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Labib
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### Re: BdMO National 2013: Secondary 8, Higher Secondary 6

Here's my approach-
We will prove this by contradiction. Let's assume that it is possible to make \$n\$ roads in such a way that no matter which city we start from, we cannot come back to it by traversing each road only once.
Let's call a group of connected cities a "Zone". In other words, if there is a way to go from city A to city B in some way, they are in the same "Zone".
If two cities are in the same zone, there is already a way to get from one city to the other. Thus, making a road between two cities in the same zone would make sure that we can go back to the starting city without traversing a road twice and contradict our very claim. So we'll always make roads between cities from different zones .
Let's assume, there is no road initially. Therefore, there are \$n\$ zones (since there are as many isolated cities).
Now, if we make a road, 2 zones get concatenated. In other words, the number of the zones gets reduced by \$1\$ every time we connect two cities from different zone by a new road. Thus, when we are done making \$n-1\$ roads, we'll have only \$(n-n+1) = 1\$ zone left. So, if we have to make the \$n^{th}\$ road, we'll have to connect two cities from the same zone and thus make sure that we can find such a city, starting from which, we can come back to it without traversing a road twice. [Proved]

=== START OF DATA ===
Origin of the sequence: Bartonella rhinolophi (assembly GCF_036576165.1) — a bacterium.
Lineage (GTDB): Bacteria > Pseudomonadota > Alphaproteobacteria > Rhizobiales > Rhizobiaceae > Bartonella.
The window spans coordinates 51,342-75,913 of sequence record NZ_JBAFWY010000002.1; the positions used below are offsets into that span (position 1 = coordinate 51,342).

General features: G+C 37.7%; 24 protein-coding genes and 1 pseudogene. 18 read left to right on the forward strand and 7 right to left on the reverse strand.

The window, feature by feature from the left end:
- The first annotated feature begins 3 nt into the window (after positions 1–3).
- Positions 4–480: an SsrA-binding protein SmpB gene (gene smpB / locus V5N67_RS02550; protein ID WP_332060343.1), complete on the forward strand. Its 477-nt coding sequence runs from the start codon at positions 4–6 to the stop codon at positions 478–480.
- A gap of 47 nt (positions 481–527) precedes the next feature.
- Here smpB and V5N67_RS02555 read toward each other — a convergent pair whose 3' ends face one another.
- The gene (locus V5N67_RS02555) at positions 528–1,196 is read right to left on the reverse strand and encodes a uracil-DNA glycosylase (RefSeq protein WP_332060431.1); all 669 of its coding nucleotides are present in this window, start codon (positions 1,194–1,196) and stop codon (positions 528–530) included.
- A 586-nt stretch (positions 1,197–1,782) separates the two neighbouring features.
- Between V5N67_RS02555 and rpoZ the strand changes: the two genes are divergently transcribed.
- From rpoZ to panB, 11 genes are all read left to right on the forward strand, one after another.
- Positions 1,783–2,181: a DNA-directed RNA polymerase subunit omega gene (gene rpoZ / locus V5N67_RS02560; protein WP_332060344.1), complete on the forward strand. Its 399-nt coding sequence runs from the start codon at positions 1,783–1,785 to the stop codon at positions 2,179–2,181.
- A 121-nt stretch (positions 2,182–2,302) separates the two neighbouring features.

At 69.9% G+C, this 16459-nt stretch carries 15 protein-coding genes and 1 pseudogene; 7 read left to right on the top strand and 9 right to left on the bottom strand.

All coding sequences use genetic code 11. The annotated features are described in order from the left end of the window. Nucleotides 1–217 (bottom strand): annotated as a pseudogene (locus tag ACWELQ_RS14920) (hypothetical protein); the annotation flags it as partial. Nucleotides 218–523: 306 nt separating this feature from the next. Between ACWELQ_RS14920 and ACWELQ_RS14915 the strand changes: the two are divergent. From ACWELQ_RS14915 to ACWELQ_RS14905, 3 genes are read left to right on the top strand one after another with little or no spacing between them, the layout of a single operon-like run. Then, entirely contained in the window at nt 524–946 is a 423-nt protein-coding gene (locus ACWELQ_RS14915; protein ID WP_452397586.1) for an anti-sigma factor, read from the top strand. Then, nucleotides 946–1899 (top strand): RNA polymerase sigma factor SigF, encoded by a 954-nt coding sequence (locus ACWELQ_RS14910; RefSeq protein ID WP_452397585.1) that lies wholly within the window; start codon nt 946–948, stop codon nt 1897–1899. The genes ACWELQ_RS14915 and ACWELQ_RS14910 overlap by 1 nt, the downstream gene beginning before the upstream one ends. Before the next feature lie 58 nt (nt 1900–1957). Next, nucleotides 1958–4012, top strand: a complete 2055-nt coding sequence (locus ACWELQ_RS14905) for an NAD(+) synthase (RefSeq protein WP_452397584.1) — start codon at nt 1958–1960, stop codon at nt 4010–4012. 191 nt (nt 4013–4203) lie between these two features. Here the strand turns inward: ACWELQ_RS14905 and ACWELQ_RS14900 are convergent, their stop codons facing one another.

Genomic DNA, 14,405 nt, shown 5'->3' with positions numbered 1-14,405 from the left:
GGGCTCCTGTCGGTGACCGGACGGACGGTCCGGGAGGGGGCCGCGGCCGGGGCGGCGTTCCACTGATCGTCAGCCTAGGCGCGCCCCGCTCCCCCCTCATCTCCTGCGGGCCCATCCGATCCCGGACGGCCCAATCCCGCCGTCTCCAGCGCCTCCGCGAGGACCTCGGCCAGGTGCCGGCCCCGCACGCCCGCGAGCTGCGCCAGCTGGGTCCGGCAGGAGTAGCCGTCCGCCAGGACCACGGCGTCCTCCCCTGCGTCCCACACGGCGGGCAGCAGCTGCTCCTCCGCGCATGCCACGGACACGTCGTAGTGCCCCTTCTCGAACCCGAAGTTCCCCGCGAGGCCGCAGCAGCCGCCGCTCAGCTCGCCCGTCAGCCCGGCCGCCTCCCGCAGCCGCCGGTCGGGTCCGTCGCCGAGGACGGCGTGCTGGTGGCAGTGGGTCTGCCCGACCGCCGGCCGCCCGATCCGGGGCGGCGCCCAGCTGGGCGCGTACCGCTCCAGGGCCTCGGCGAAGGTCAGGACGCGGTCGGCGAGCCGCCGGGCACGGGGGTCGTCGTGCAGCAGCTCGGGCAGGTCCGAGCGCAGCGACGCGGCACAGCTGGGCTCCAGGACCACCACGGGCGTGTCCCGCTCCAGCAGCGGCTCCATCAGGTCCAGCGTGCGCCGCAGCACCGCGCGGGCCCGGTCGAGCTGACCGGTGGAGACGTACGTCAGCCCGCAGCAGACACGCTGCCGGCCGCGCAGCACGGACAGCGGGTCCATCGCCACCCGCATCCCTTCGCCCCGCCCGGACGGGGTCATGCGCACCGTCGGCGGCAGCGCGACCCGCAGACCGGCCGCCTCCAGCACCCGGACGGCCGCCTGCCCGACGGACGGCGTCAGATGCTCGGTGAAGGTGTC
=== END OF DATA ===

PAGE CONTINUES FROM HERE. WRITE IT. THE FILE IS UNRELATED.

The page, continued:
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sowmitra
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### Re: BdMO National 2013: Secondary 8, Higher Secondary 6

Ahem...
Fatin Farhan wrote: So, 1 road can be chosen in \$\$n\$\$ ways.
2 roads can be chosen in \$\$n(n-1)\$\$ ways.
3 roads can be chosen in \$\$n(n-1)(n-2)\$\$ ways. Bacause we have already a road connecting to its previous city and we don't want to return to its original position.
So, n roads can be chosen in \$\$n(n-1)(n-2)..............({\color{Red} {n-n}})\$\$.
For the sequence that you showed here, no. of ways in which \$n\$ roads can be chosen is,
\$n(n-1)(n-2)..............({\color{DarkGreen} {n-n+1}})\$
NOT,
\$\$n(n-1)(n-2)..............({\color{Red} {n-n}})\$\$
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Siam
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### Re: BdMO National 2013: Secondary 8, Higher Secondary 6

asif e elahi wrote:We induct on n. The result is trivial for \$n=1,2\$. We assume that it is true for \$n=m\$. Now we prove that it is true for \$n=m+1\$. Among \$m+1\$ cities, if there exists a city which is connected with 0 or 1 city, then there are \$m+1\$ or m roads among the rest m cities.But by our induction hypothesis, there exists at least one city which satisfies the given condition.So we assume that every city is connected with at least 2 cities.If a city has more than 2 connecting roads then,the number of roads will be greater than \$n+1\$. So every city has exactly 2 connecting roads.Then the roads and cities form a polygon and all of the cities satisfies the given condition.Thus our induction is complete .
I dont think its necessary for all to have 2 roads. If all have any one has at least 3, then also the condition is satisfied